Legal Article

The Election Commission of India: Guardian of Democratic Process

Shivendra Pratap Singh

Advocate

High Court Lucknow

Article

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Published on: 21 Aug, 2023

Overview

The Election Commission of India (ECI) is an autonomous constitutional authority responsible for administering election processes in India at both the state and national levels. The body was established on January 25, 1950, and that date is celebrated annually as National Voters’ Day in India. The Election Commission aims to conduct free and fair elections, an essential feature of a democratic system.

Composition

The Election Commission consists of a Chief Election Commissioner (CEC) and two Election Commissioners, all of whom are appointed by the President of India. They serve a tenure of six years or until they reach the age of 65, whichever comes first. The CEC can be removed from office only through impeachment by Parliament.

Functions and Responsibilities

Conducting Elections

The primary role of the ECI is to conduct elections for the offices of President and Vice-President of India, Members of Parliament, and Members of State Legislatures.

Electoral Roll

The ECI is responsible for maintaining an updated and accurate electoral roll. This includes regular revisions and purging of names that should no longer be on the electoral roll.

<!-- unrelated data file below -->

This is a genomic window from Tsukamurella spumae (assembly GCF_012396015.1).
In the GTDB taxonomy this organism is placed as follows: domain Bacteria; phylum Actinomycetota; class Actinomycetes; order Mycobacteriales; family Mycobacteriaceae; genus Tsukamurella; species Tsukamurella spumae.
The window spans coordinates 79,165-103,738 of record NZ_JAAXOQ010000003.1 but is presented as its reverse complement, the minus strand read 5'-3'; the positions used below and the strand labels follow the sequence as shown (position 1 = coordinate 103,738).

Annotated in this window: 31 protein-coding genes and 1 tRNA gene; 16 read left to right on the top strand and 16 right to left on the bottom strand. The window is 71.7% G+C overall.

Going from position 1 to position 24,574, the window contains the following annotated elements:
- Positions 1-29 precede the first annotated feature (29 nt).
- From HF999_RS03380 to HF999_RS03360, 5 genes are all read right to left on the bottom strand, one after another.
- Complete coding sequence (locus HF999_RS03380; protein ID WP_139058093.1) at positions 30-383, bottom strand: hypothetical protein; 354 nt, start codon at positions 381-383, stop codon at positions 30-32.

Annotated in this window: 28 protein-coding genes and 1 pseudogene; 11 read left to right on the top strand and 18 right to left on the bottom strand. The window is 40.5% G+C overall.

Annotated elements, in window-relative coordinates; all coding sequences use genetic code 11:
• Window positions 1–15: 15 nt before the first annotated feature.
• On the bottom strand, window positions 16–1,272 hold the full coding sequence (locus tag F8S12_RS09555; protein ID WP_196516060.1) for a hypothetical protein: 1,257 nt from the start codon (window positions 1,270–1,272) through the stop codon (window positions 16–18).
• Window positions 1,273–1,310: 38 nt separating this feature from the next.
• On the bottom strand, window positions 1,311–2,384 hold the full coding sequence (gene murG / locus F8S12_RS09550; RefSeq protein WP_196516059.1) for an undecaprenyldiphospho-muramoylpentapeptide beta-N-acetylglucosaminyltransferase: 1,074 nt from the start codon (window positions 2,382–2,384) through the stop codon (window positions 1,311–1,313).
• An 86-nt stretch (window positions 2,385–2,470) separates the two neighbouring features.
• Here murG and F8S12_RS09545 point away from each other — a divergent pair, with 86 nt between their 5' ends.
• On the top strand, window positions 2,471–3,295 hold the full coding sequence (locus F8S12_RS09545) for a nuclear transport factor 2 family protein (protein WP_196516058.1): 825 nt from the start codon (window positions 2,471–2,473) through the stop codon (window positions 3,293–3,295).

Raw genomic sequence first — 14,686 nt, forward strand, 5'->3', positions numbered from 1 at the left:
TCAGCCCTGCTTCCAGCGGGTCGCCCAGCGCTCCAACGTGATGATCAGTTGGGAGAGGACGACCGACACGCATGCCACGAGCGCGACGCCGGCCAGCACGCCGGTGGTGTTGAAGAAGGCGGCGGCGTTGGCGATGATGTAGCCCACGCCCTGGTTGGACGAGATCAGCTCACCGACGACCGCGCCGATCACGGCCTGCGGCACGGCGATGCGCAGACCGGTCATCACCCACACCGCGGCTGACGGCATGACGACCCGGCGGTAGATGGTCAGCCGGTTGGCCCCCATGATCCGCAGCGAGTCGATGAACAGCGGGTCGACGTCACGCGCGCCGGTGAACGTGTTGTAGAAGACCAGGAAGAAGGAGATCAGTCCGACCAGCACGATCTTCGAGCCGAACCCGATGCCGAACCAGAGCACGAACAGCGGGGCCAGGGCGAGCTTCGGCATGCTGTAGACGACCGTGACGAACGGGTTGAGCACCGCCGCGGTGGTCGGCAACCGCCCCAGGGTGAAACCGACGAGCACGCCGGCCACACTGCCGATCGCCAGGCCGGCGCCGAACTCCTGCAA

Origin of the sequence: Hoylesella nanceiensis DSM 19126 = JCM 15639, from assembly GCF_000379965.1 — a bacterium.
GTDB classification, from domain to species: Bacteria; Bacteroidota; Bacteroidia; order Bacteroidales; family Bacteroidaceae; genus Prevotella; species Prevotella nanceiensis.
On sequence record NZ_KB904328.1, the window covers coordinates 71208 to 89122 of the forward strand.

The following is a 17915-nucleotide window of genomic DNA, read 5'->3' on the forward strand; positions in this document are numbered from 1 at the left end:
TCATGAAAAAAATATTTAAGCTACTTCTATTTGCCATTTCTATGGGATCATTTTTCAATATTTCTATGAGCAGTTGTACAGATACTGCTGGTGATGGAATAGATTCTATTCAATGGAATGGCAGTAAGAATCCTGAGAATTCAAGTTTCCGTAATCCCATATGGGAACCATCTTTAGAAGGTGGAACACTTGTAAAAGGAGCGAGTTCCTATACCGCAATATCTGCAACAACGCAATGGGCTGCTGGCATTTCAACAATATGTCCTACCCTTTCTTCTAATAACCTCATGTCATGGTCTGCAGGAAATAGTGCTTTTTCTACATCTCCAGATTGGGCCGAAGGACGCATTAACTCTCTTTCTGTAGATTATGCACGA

Code of Conduct

The Election Commission lays down the Model Code of Conduct for political parties and candidates to follow during elections. This aims to ensure that elections are conducted in a fair and impartial manner.

Election Observers

The ECI appoints election observers to ensure that the electoral process is transparent and fair. These observers belong to civil services and are generally not residents of the state they are sent to.

Dispute Resolution

The Election Commission settles disputes related to elections. It can disqualify candidates and even political parties for violation of laws and the Model Code of Conduct.

Challenges

Technological Concerns

While Electronic Voting Machines (EVMs) have made the electoral process quicker and more efficient, they have also been subject to scrutiny for vulnerabilities to tampering.

Money Power in Elections

Despite regulations, the influence of money power continues to be a significant challenge, with parties and candidates often finding loopholes in expenditure laws.

Voter Turnout

The ECI faces the challenge of ensuring a high voter turnout, especially among marginalized communities and the youth.

Reforms and Innovations

Voter Education

The ECI has launched several initiatives aimed at educating voters about the importance of voting, the electoral process, and the need for informed decision-making.

Technological Upgrades

The introduction of Voter-Verified Paper Audit Trails (VVPATs) alongside EVMs has been one such technological advancement aimed at making the electoral process more transparent.

Conclusion

The Election Commission of India plays an instrumental role in safeguarding the democratic fabric of the country. While it has been successful in administering numerous elections effectively, challenges remain. Addressing these challenges would require concerted efforts from the government, civil society, and the Election Commission itself to uphold the sanctity of electoral democracy in India.